Understanding Access and Trunk Links in VLAN

Understanding Access and Trunk Links in VLANs

Theory#

An access link is a link that is part of only one VLAN, and normally access links are for end devices. An access-link connection can understand only standard Ethernet frames. Switches remove any VLAN information from the frame before it is sent to an access-link device.

A Trunk link can carry multiple VLAN traffic and normally a trunk link is used to connect switches to other switches or to routers. A trunk link is not assigned to a specific VLAN. Multiple VLAN traffic can be transported between switches using a single physical trunk link.

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Figure 30‑1: Understanding Access and Trunk Links in VLANs

Access link

Access link connection is the connection where switch port is connected with a device that has a standardized Ethernet NIC. Standard NIC only understand IEEE 802.3 or Ethernet II frames. Access link connection can only be assigned with single VLAN. That means all devices connected to this port will be in same broadcast domain.

For example, twenty users are connected to a hub, and we connect that hub with an access link port on switch, then all of these users belong to same VLAN. If we want to keep ten users in another VLAN, then we need to plug in those ten users to another hub and then connect it with another access link port on switch.

Trunk link

Trunk link connection is the connection where switch port is connected with a device that is capable to understand multiple VLANs. Usually trunk link connection is used to connect two switches. A VLAN can span anywhere in network, and that can happen due to trunk link connection. Trunking allows us to send or receive VLAN information across the network. To support trunking, original Ethernet frame is modified to carry VLAN information.

Network Setup#

Open NetSim and click on Experiments> Advanced and Routing> Understanding Access and Trunk Links in VLANs then click on the tile in the middle panel to load the example as shown in below Figure 30‑2.

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Figure 30‑2: List of scenarios for the example of Understanding Access and Trunk Links in VLANs

NetSim UI displays the configuration file corresponding to this experiment as shown below Figure 30‑3.

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Figure 30‑3: Network set up for studying the L3 Switch Access and Trunk Links in VLANs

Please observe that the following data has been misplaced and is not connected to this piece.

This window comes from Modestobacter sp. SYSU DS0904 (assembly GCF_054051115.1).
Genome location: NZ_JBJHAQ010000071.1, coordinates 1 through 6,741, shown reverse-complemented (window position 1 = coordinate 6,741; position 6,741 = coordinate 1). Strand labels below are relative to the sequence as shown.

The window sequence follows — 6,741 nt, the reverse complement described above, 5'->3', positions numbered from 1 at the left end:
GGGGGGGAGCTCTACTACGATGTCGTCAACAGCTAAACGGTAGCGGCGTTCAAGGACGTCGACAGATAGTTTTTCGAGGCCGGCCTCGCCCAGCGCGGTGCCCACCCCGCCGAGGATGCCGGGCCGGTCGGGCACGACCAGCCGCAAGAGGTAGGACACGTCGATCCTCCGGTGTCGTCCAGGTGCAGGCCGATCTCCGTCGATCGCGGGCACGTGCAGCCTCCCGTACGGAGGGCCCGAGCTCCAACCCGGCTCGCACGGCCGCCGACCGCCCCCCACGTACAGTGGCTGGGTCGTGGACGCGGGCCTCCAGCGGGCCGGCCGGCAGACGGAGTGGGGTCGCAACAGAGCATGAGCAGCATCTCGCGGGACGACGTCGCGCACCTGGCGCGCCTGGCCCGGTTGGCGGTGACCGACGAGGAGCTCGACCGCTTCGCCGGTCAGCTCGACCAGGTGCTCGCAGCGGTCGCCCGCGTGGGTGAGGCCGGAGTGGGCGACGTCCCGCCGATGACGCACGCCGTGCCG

Procedure#

The following set of procedures were done to generate this sample:

Step 1: A network scenario is designed in NetSim GUI comprising of 4 Wired Nodes and 2 L3 Switches in the "Internetworks" Network Library.

Step 2: In the INTERFACE (ETHERNET) > NETWORK LAYER Properties, set the following Table 30‑1.


Node Wired Node 3 Wired Node 4 Wired Node 5 Wired Node 6


              I/f1_Ethernet   I/f1_Ethernet   I/f1_Ethernet   I/f1_Ethernet

IP Address 192.168.1.3 192.168.1.4 192.168.2.3 192.168.2.4

Default Gateway 192.168.1.1 192.168.1.2 192.168.2.1 192.168.2.2

Subnet Mask 255.255.255.0 255.255.255.0 255.255.255.0 255.255.255.0


Table 30‑1: Network Layer Properties

NOTE:* The subnet mask of all L3 Switch interfaces is set to 255.255.255.0***

Step 3: L3 Switch 1 and L3 Switch 2 properties are set as follows:


Switch I/f1_Ethernet I/f2_Ethernet I/f3_Ethernet


                IP Address        IP Address         IP Address

L3 Switch 1 192.168.1.1 192.168.3.1 192.168.2.1

L3 Switch 2 192.168.1.2 192.168.3.2 192.168.2.2


Table 30‑2: L3 Switch 1 and L3 Switch 2 properties

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Figure 30‑4: Datalink layer properties window


L3 Switch 1


Interface ID VLAN Status VLAN ID VLAN Port Type

Interface_1 TRUE 2 Access _Port

Interface_2 TRUE 1 Trunk _Port

Interface_3 TRUE 3 Access _Port


Table 30‑3: VLAN Properties for L3 Switch 1


L3 Switch 2


Interface ID VLAN Status VLAN ID VLAN Port Type

Interface_1 TRUE 2 Access _Port

Interface_2 TRUE 1 Trunk _Port

Interface_3 TRUE 3 Access _Port


Table 30‑4: VLAN Properties for L3 Switch 2

Step 4: In the INTERFACE (ETHERNET) > DATALINK LAYER Properties of L3 Switch 1, Click on "Configure VLAN" to view the properties for VLAN 2 set as per the screenshot shown below Figure 30‑5.

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Figure 30‑5: Configuring VLAN Properties in VLAN 2

Properties for VLAN 3 is set as per the below screenshot Figure 30‑6.

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Figure 30‑6: Configuring VLAN Properties in VLAN 3

After setting the properties of VLAN2 and VLAN3 click on OK.

Step 5: In the NETWORK LAYER Properties of L3 Switch 1, Enable - Static IP Route -> Click on "Configure Static Route IP" to set static route as per the screenshot shown below.

{width="5.822916666666667in" height="2.221846019247594in"}

Figure 30‑7: Select Configure Static Route IP

Set the properties in Static Route IP window as per the screenshot below and click on Add.

Click on OK

{width="6.5in" height="4.375in"}

Figure 30‑8: Configure Static route in Static Route IP window

NOTE:* Transport Protocol is set to UDP* in Application properties.

Step 6: Enable the plots and run simulation for 10 seconds and observe the throughput.

Output#


Throughput (Mbps)


Application 1 0.58

Application 2 0.58


Table 30‑5: Results Comparison

The above results conclude that trunking allows us to send or receive any VLAN information across the network.